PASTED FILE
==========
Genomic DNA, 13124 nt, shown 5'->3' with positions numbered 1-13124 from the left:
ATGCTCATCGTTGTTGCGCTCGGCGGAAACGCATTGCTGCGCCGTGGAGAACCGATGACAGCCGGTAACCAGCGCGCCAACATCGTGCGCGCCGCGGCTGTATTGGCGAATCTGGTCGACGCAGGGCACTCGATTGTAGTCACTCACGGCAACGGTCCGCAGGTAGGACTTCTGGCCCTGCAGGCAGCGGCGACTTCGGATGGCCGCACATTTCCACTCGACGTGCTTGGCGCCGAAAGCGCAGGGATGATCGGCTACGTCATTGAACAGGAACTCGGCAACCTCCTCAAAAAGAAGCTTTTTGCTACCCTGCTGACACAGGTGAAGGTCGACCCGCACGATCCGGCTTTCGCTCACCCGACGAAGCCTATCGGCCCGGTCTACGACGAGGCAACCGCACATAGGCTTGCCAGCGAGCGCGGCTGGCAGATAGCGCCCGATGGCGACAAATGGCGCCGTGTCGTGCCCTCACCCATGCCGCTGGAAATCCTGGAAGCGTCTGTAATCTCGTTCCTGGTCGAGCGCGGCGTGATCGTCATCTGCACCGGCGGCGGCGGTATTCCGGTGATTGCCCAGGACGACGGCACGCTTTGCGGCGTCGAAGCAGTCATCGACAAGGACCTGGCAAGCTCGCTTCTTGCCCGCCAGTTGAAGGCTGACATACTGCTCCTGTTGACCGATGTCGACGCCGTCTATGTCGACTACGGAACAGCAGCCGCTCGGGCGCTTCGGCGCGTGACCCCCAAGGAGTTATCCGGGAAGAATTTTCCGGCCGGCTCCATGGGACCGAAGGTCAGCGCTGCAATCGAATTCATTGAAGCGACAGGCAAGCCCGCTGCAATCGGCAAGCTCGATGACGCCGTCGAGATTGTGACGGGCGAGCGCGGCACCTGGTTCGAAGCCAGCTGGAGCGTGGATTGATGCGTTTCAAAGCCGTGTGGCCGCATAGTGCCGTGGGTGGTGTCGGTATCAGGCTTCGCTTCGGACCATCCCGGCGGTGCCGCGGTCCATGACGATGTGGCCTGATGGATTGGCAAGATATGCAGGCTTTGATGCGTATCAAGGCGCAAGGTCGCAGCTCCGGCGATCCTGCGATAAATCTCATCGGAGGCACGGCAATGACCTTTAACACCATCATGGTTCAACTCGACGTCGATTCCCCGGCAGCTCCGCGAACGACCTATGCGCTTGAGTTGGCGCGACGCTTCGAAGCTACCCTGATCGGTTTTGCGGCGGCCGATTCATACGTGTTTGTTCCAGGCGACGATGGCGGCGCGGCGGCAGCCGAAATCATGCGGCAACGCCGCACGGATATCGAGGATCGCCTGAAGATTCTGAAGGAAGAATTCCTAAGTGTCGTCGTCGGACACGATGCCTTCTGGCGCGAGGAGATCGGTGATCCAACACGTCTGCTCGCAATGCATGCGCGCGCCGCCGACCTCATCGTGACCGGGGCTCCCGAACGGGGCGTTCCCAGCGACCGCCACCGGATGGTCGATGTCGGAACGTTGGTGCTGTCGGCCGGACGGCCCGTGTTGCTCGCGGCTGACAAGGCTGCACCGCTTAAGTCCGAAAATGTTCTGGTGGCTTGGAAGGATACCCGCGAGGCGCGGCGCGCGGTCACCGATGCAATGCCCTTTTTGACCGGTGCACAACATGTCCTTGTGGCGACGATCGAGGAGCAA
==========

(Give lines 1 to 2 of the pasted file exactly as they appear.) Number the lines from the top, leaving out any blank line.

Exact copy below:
Genomic DNA, 13124 nt, shown 5'->3' with positions numbered 1-13124 from the left:
ATGCTCATCGTTGTTGCGCTCGGCGGAAACGCATTGCTGCGCCGTGGAGAACCGATGACAGCCGGTAACCAGCGCGCCAACATCGTGCGCGCCGCGGCTGTATTGGCGAATCTGGTCGACGCAGGGCACTCGATTGTAGTCACTCACGGCAACGGTCCGCAGGTAGGACTTCTGGCCCTGCAGGCAGCGGCGACTTCGGATGGCCGCACATTTCCACTCGACGTGCTTGGCGCCGAAAGCGCAGGGATGATCGGCTACGTCATTGAACAGGAACTCGGCAACCTCCTCAAAAAGAAGCTTTTTGCTACCCTGCTGACACAGGTGAAGGTCGACCCGCACGATCCGGCTTTCGCTCACCCGACGAAGCCTATCGGCCCGGTCTACGACGAGGCAACCGCACATAGGCTTGCCAGCGAGCGCGGCTGGCAGATAGCGCCCGATGGCGACAAATGGCGCCGTGTCGTGCCCTCACCCATGCCGCTGGAAATCCTGGAAGCGTCTGTAATCTCGTTCCTGGTCGAGCGCGGCGTGATCGTCATCTGCACCGGCGGCGGCGGTATTCCGGTGATTGCCCAGGACGACGGCACGCTTTGCGGCGTCGAAGCAGTCATCGACAAGGACCTGGCAAGCTCGCTTCTTGCCCGCCAGTTGAAGGCTGACATACTGCTCCTGTTGACCGATGTCGACGCCGTCTATGTCGACTACGGAACAGCAGCCGCTCGGGCGCTTCGGCGCGTGACCCCCAAGGAGTTATCCGGGAAGAATTTTCCGGCCGGCTCCATGGGACCGAAGGTCAGCGCTGCAATCGAATTCATTGAAGCGACAGGCAAGCCCGCTGCAATCGGCAAGCTCGATGACGCCGTCGAGATTGTGACGGGCGAGCGCGGCACCTGGTTCGAAGCCAGCTGGAGCGTGGATTGATGCGTTTCAAAGCCGTGTGGCCGCATAGTGCCGTGGGTGGTGTCGGTATCAGGCTTCGCTTCGGACCATCCCGGCGGTGCCGCGGTCCATGACGATGTGGCCTGATGGATTGGCAAGATATGCAGGCTTTGATGCGTATCAAGGCGCAAGGTCGCAGCTCCGGCGATCCTGCGATAAATCTCATCGGAGGCACGGCAATGACCTTTAACACCATCATGGTTCAACTCGACGTCGATTCCCCGGCAGCTCCGCGAACGACCTATGCGCTTGAGTTGGCGCGACGCTTCGAAGCTACCCTGATCGGTTTTGCGGCGGCCGATTCATACGTGTTTGTTCCAGGCGACGATGGCGGCGCGGCGGCAGCCGAAATCATGCGGCAACGCCGCACGGATATCGAGGATCGCCTGAAGATTCTGAAGGAAGAATTCCTAAGTGTCGTCGTCGGACACGATGCCTTCTGGCGCGAGGAGATCGGTGATCCAACACGTCTGCTCGCAATGCATGCGCGCGCCGCCGACCTCATCGTGACCGGGGCTCCCGAACGGGGCGTTCCCAGCGACCGCCACCGGATGGTCGATGTCGGAACGTTGGTGCTGTCGGCCGGACGGCCCGTGTTGCTCGCGGCTGACAAGGCTGCACCGCTTAAGTCCGAAAATGTTCTGGTGGCTTGGAAGGATACCCGCGAGGCGCGGCGCGCGGTCACCGATGCAATGCCCTTTTTGACCGGTGCACAACATGTCCTTGTGGCGACGATCGAGGAGCAA